For more information on how you can use the Console as part of your policy creation workflow, follow our guide on How to create policies in the Chainguard Enforce Console.
Chainguard Enforce policies
After installing Chainguard Enforce onto a Kubernetes cluster, you can create one or more policies that apply to the images running in your cluster. Policies are written in YAML, and define what images the policy applies to as well as the specifications that they must meet in order for the policy to be satisfied. Each Chainguard Policy needs to be associated with a group, and will be effective for that group as well as all the groups descending from it. Each Cluster needs to be associated with a group and will be enforced based on that group’s policies.
To better understand how policies work in Chainguard Enforce, we encourage you to review the Sigstore Policy Controller documentation. In particular, you may want to review the Policy Controller Admission of images documentation to understand how to admit images through the cluster image policy. Additionally, Chainguard has assembled a policy catalog in the Chainguard Enforce Console which provides a number of sample policies you can use or edit to suit your own needs.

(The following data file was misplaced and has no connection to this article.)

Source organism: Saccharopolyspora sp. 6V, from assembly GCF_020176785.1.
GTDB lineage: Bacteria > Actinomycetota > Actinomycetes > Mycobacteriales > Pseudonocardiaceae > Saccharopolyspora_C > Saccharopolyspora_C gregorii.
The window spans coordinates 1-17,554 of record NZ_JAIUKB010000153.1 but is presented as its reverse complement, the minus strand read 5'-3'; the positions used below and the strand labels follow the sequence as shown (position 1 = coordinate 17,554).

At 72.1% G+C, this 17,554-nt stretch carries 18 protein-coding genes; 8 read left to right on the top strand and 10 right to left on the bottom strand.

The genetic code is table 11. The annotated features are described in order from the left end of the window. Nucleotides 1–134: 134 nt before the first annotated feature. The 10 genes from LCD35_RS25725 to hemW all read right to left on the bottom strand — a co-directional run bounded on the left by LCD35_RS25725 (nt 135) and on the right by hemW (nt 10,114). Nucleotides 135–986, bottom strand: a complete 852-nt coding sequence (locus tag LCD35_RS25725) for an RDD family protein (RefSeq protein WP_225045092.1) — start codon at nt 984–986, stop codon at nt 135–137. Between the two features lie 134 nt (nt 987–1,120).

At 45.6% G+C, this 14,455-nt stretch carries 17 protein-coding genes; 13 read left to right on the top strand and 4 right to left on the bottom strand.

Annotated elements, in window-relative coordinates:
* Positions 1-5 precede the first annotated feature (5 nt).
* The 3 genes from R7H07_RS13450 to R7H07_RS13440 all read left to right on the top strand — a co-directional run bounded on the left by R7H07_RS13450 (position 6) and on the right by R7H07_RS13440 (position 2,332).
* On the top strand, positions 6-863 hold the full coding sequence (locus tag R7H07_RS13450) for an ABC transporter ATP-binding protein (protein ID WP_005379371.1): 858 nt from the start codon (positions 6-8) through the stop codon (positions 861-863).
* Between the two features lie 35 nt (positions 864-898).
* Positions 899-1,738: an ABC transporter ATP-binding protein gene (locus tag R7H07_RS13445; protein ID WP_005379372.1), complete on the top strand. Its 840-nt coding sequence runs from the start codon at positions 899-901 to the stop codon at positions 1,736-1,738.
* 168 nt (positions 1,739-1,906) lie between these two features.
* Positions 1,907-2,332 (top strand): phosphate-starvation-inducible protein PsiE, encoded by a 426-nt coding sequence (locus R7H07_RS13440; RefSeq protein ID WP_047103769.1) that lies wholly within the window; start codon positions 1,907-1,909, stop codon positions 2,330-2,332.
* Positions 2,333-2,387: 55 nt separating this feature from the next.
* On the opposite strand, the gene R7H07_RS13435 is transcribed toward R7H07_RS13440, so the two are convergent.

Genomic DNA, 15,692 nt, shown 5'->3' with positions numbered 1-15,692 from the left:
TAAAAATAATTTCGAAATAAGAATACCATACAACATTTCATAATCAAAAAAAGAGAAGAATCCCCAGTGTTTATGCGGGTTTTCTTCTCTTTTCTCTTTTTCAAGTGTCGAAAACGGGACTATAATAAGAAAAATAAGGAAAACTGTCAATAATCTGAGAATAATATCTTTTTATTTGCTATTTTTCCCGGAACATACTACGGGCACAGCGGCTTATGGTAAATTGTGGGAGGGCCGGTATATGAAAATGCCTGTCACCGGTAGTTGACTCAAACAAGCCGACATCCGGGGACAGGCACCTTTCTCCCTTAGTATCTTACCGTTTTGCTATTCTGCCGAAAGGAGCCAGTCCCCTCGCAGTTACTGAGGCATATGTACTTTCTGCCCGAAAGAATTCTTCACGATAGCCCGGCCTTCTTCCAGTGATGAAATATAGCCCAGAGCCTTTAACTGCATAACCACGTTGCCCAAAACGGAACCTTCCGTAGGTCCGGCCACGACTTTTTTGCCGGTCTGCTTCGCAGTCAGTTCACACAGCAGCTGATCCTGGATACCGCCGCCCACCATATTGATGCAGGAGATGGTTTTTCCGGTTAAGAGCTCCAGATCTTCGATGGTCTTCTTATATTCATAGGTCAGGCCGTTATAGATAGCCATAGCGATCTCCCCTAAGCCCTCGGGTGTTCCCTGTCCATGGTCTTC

Chainguard Enforce for Git
In addition to ensuring that Kubernetes clusters comply with established policies, Chainguard Enforce also supports Git signature verification for GitHub repositories. Chainguard Enforce for Git is built around Gitsign, a tool that is part of Sigstore suite. Gitsign implements keyless Sigstore to sign Git commits with a valid OpenID Connect identity, like a GitHub or Google account. This allows users to sign their Git commits without the need for GPG keys or a complicated configuration.
After installing the Chainguard Enforce app on a GitHub repository you can configure it to ensure that any commits to that repo must be signed by a verified Git signature before they’re merged. Chainguard Enforce for Git currently works with public or private repositories on GitHub.
Note: Chainguard Enforce for Git is currently in alpha, so permissions may change, and features may be added or removed without notice during this time.